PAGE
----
Texas governor suspends regulations to increase EMS workforce
The state is allowing personnel who are qualified but not formally certified to expand their scope of practice, and is waiving test requirements for out-of-state providers
By Laura French
AUSTIN, Texas — Texas Gov. Greg Abbott has announced the suspension of some EMS regulations in order to increase the workforce responding to COVID-19 in the state.
Medical directors can now permit those who are qualified, but not formally certified, to provide services to patients, according to a statement from the governor’s office.
“Local Medical Directors can expand the scope of practice for personnel who are qualified but not certified. Ex: Allowing EMTs, who are in paramedic school, to practice at that level without course completion,” the Association of Texas EMS Professionals wrote in their summary of the new rules on Facebook.
The governor’s order also waives some skills testing requirements for out-of-state AEMTs to work within the state and allows for delayed renewal application submissions and completion requirements for licensure.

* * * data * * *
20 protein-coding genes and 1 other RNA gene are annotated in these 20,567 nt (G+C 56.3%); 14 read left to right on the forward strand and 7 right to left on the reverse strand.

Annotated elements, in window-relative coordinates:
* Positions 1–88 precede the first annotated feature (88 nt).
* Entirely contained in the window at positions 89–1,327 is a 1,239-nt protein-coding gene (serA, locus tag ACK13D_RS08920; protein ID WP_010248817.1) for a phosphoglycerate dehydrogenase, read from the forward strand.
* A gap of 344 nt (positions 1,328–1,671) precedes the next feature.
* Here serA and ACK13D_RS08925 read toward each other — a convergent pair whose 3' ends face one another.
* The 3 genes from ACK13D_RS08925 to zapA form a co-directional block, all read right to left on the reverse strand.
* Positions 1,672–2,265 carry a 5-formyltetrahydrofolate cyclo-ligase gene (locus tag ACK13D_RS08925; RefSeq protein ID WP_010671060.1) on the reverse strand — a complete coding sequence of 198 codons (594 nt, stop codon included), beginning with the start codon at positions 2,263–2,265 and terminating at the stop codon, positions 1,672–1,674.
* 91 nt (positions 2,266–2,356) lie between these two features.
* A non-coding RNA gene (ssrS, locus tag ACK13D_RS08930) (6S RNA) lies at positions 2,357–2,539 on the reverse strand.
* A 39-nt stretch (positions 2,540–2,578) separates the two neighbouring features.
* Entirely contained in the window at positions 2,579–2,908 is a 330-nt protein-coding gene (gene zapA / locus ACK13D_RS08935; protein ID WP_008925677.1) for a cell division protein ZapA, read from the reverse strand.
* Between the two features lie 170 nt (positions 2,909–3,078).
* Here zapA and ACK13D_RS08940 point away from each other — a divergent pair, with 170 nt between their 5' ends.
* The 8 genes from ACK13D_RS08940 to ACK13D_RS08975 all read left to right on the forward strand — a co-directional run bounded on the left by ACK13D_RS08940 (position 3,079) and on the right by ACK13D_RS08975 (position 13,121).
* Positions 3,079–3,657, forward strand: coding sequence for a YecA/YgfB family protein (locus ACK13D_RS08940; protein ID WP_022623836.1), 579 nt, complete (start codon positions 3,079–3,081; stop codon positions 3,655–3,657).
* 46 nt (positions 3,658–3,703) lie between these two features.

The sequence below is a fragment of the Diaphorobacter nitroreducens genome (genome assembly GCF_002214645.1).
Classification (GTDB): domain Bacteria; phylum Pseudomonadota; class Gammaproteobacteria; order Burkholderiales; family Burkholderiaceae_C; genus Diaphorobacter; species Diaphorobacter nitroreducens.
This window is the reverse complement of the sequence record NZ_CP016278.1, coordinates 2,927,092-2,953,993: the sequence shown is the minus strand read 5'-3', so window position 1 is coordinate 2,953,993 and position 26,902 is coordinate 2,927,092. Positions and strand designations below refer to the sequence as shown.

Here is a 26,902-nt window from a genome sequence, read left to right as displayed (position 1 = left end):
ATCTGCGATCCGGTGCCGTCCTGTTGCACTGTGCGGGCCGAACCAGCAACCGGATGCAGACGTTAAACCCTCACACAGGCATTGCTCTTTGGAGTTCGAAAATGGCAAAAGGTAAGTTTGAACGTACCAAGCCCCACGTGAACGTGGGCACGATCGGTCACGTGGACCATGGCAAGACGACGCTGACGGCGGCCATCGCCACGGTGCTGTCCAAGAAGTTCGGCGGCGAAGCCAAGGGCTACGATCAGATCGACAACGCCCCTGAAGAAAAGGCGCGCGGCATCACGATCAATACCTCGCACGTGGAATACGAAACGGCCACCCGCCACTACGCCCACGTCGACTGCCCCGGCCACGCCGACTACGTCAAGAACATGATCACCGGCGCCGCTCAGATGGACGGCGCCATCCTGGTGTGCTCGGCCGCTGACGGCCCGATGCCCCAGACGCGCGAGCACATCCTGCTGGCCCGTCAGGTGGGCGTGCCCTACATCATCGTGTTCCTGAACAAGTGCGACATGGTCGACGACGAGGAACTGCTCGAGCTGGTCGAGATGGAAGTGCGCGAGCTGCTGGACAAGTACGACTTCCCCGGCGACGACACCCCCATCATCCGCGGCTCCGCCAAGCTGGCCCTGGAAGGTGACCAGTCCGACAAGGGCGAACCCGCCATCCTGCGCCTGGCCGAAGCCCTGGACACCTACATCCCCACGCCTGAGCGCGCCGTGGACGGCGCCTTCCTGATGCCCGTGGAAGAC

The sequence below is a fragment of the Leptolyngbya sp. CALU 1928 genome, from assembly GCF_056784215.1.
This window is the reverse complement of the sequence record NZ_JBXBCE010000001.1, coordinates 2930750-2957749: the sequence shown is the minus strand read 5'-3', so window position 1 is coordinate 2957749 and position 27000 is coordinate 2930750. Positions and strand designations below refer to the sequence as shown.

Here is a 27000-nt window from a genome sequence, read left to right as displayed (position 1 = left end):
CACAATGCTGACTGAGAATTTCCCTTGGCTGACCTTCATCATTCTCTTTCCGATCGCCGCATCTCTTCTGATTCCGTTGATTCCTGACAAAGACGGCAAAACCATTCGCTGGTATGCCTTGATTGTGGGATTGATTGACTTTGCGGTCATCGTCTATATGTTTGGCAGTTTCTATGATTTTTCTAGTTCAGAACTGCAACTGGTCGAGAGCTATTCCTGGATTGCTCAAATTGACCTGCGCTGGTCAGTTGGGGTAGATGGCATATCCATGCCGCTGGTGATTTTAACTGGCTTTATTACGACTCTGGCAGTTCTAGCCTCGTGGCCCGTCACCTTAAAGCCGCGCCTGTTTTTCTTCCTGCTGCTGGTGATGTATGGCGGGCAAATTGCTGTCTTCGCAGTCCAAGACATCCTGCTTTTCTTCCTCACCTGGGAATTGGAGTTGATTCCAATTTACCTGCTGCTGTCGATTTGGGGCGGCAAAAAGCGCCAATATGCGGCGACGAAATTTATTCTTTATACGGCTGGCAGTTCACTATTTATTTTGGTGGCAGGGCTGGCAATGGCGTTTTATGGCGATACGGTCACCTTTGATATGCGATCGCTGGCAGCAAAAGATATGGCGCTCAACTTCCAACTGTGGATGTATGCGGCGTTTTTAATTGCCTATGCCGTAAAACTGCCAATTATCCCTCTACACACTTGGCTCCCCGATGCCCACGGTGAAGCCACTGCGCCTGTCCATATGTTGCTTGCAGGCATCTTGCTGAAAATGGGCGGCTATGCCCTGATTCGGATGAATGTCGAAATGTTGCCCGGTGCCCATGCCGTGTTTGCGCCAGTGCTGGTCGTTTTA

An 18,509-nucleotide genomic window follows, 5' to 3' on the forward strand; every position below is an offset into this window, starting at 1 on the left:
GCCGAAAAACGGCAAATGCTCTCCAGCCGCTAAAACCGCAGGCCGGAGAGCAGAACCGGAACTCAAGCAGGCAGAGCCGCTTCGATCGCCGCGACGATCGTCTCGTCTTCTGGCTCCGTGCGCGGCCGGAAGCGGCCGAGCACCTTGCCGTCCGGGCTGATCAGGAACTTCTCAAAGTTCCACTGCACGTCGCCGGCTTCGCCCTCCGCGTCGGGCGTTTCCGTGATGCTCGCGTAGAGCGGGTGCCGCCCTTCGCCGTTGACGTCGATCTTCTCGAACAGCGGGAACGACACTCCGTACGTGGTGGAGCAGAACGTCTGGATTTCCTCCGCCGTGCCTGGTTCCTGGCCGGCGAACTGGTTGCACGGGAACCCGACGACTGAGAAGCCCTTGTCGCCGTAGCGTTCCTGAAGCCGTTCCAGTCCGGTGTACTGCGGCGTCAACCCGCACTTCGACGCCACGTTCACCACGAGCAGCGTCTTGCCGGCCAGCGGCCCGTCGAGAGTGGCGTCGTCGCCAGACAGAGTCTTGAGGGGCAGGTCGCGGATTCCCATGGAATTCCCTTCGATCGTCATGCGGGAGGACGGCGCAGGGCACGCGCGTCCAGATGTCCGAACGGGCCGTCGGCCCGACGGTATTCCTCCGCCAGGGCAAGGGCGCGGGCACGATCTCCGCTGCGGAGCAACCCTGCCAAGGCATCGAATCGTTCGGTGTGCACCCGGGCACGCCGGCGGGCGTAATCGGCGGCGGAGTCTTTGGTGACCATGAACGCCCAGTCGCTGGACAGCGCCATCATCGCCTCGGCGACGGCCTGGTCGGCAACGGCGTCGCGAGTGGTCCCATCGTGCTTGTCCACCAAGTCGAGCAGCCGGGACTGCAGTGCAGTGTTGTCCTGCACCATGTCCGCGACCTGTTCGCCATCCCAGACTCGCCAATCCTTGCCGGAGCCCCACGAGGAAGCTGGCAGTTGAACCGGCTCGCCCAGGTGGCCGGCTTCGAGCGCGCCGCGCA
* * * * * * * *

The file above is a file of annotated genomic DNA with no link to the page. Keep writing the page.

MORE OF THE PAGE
“Our EMS providers and first responders play a critical role in the front-line fight against COVID-19, and these suspensions remove barriers that could otherwise prevent a much-needed availability of essential EMS workers and first responders in our communities,” Abbot said in a statement. “The State of Texas is committed to supporting the EMS and first responder workforce and maximizing the number of available response services for Texans.”
Learn more about COVID-19 response and government actions with these resources:
- NREMT extends 2020 recertification deadline, modifies requirements due to COVID-19
- NREMT approves provisional certifications during national emergency
- Minnesota issues ‘5-day Emergency Suspension of Ambulance Services’ memo
- Minn. EMS agencies asked to maintain normal operations during emergency
- EMS Compact declared operational